∞ Quicken Financial Life for Mac delayed until 2010

Intuit on Thursday confirmed that Quicken Financial Life for Mac would not be released this year as planned. quickenActually the application was supposed to be released in 2008 when the company first announced it, but later delayed the release until 2009. Apparently that didn’t work out so well either.

Scott Gulbransen, Intuits senior manager of Public Relations/Communications, said on a company blog today that the software would be delayed until February 2010.

“We know you’ve heard this before,” said Gulbransen. “We learned the product was not doing what we – nor customers – wanted it to do. We listened, and we learned.”

Gulbransen said that feedback from customers led the company to rethink its approach to the software. He said Intuit would be working on “a robust Windows-to-Mac transfer function for new Mac users,” among other things.



  • Got tired of waiting and started using MoneyBucket. After inputing six months of transactions, I have to say I prefer it to Quicken. It does everything I need it to do. Very fast, intuitive. No regrets!

  • I would be beholden and grateful to any reviewer — anywhere — who could compare the alternative money-management programs for the (a) most complete feature set and (b) the smoothest import of existing Quicken data.

    I have numbers going back 11 years. I’d very much like to not have to re-input them.

    • Danjswartz

      I agree with Moeskido 110%. I am sick and tired of waiting for Intuit to come up with something close to the features in Quicken for Windows.

      I am downloading and demoing any and all programs that I can find even remotely like Quicken. I have yet to find anything that will import (acurately) so I don’t have to re-input all my data.

  • Joe Anonymous

    “I would be beholden and grateful to any reviewer — anywhere — who could compare the alternative money-management programs for the (a) most complete feature set and (b) the smoothest import of existing Quicken data.”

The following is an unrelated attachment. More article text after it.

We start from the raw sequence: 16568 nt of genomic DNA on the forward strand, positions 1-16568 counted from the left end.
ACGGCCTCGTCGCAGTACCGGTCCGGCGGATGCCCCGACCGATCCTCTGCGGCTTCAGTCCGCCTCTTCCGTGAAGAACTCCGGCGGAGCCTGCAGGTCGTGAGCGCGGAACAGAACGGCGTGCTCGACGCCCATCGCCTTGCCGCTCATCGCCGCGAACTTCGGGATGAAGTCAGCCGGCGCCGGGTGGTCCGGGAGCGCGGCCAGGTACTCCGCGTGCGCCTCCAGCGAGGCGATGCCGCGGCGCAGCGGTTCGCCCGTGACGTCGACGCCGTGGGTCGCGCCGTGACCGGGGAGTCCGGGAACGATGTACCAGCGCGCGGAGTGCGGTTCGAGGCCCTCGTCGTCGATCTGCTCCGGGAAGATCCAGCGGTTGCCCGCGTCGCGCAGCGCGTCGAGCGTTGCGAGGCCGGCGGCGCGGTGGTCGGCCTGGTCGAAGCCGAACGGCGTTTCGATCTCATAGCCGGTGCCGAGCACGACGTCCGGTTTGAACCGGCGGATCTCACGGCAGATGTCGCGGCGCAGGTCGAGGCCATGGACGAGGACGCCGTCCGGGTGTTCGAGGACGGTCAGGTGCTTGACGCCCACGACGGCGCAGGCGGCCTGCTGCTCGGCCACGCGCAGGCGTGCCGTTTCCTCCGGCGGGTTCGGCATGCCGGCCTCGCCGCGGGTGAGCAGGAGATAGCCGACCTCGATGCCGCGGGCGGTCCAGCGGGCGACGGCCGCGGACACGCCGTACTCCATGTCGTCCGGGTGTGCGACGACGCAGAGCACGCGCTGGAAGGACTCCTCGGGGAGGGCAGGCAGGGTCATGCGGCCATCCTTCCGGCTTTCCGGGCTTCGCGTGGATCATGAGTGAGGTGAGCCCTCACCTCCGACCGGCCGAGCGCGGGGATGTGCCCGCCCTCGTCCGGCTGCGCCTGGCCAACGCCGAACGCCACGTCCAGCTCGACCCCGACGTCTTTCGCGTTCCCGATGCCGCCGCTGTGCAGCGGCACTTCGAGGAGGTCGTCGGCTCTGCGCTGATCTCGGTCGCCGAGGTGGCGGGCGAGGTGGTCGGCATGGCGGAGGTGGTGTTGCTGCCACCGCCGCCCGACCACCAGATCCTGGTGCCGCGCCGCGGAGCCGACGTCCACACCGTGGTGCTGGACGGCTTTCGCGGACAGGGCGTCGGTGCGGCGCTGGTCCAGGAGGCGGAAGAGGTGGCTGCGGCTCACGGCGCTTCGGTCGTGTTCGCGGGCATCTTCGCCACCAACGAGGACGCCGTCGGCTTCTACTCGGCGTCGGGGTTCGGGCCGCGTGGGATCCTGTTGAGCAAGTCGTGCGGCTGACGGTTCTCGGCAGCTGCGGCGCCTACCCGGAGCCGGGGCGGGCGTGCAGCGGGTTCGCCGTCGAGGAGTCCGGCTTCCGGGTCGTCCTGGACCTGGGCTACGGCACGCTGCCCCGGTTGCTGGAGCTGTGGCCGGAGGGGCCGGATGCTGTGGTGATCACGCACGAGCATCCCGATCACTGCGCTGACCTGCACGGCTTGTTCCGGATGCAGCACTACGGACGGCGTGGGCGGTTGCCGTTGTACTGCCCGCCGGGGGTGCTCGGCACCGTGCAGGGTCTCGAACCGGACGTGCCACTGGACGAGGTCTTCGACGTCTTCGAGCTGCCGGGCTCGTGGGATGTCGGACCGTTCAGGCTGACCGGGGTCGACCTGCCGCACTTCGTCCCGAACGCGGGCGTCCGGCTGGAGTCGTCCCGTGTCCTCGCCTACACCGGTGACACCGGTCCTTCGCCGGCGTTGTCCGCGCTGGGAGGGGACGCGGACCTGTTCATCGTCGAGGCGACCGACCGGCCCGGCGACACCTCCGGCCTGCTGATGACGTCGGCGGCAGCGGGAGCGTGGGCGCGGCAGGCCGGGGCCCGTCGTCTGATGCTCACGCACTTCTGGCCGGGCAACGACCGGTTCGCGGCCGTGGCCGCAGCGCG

I agree, but I’d put 99% of the emphasis on importing existing data. Most people only use a small fraction of the functions in Quicken.

  • “I agree, but I’d put 99% of the emphasis on importing existing data. Most people only use a small fraction of the functions in Quicken.”

    Joe, Moneywell imports and exports .qif files, so data from Quicken can be imported. It’s feature set is limited compared to Quicken, but everything I used in Quicken is there, and it feels less bloated and much quicker to use — iTunes-like. There are other packages out there that may be similar — I remember looking at Moneydance a while ago, but can’t remember why I didn’t jump. Probably would not have bought Moneywell except that it came in a MacUpdate bundle, but after using it would buy it for full price without hesitation.

  • @Joe Anonymous: I’m not necessarily most people. A clean import won’t be very useful to me if the new program doesn’t track loans, brokerage, credit, and bank accounts, easily import downloadable account activity data from such institutions, allow me to generate category reports each year, update stock prices daily… or any of a dozen other things I rely on Quicken for. I don’t use Intuit for online banking; I actually have a bank for that.

    I’ll learn a new interface if I need to, as long as the metaphors aren’t too cute, like “cash envelopes.” I’m hoping some modern-day Cocoa developer out there has applied good graphic design skills to this software category while providing enough features to merit my full attention.

    Nobody I can find is doing anything that looks like a complete feature comparison of these programs, and I haven’t the time to run my own tests on the half dozen apps I’ve already heard of. Every so often, Macworld magazine will rouse itself to a brief discussion of several players, but has never gone the distance with a proper, comprehensive overview of financial management software.

    I want to leave Quicken.